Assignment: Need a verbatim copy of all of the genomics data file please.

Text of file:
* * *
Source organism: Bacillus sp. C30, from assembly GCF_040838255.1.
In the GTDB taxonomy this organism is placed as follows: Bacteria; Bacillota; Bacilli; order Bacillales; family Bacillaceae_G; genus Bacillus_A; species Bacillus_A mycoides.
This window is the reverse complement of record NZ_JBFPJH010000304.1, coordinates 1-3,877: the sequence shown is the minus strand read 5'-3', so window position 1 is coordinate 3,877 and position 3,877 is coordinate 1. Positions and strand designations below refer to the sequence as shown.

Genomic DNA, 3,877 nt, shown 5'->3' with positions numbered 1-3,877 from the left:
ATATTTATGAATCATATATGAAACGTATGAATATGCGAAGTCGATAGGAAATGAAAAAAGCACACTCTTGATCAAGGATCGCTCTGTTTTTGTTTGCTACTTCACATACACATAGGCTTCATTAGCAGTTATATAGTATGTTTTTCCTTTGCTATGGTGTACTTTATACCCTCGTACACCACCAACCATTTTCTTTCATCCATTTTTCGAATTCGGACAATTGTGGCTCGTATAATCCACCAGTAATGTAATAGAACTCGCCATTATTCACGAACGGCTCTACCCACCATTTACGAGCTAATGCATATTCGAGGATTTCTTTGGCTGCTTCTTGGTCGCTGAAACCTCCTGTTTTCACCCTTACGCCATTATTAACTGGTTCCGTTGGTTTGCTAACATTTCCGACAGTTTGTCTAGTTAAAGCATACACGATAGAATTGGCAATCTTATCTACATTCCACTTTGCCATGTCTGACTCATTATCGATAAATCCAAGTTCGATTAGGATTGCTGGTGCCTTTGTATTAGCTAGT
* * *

Source organism: Bacillus sp. C30, from assembly GCF_040838255.1.
In the GTDB taxonomy this organism is placed as follows: Bacteria; Bacillota; Bacilli; order Bacillales; family Bacillaceae_G; genus Bacillus_A; species Bacillus_A mycoides.
This window is the reverse complement of record NZ_JBFPJH010000304.1, coordinates 1-3,877: the sequence shown is the minus strand read 5'-3', so window position 1 is coordinate 3,877 and position 3,877 is coordinate 1. Positions and strand designations below refer to the sequence as shown.

Genomic DNA, 3,877 nt, shown 5'->3' with positions numbered 1-3,877 from the left:
ATATTTATGAATCATATATGAAACGTATGAATATGCGAAGTCGATAGGAAATGAAAAAAGCACACTCTTGATCAAGGATCGCTCTGTTTTTGTTTGCTACTTCACATACACATAGGCTTCATTAGCAGTTATATAGTATGTTTTTCCTTTGCTATGGTGTACTTTATACCCTCGTACACCACCAACCATTTTCTTTCATCCATTTTTCGAATTCGGACAATTGTGGCTCGTATAATCCACCAGTAATGTAATAGAACTCGCCATTATTCACGAACGGCTCTACCCACCATTTACGAGCTAATGCATATTCGAGGATTTCTTTGGCTGCTTCTTGGTCGCTGAAACCTCCTGTTTTCACCCTTACGCCATTATTAACTGGTTCCGTTGGTTTGCTAACATTTCCGACAGTTTGTCTAGTTAAAGCATACACGATAGAATTGGCAATCTTATCTACATTCCACTTTGCCATGTCTGACTCATTATCGATAAATCCAAGTTCGATTAGGATTGCTGGTGCCTTTGTATTAGCTAGT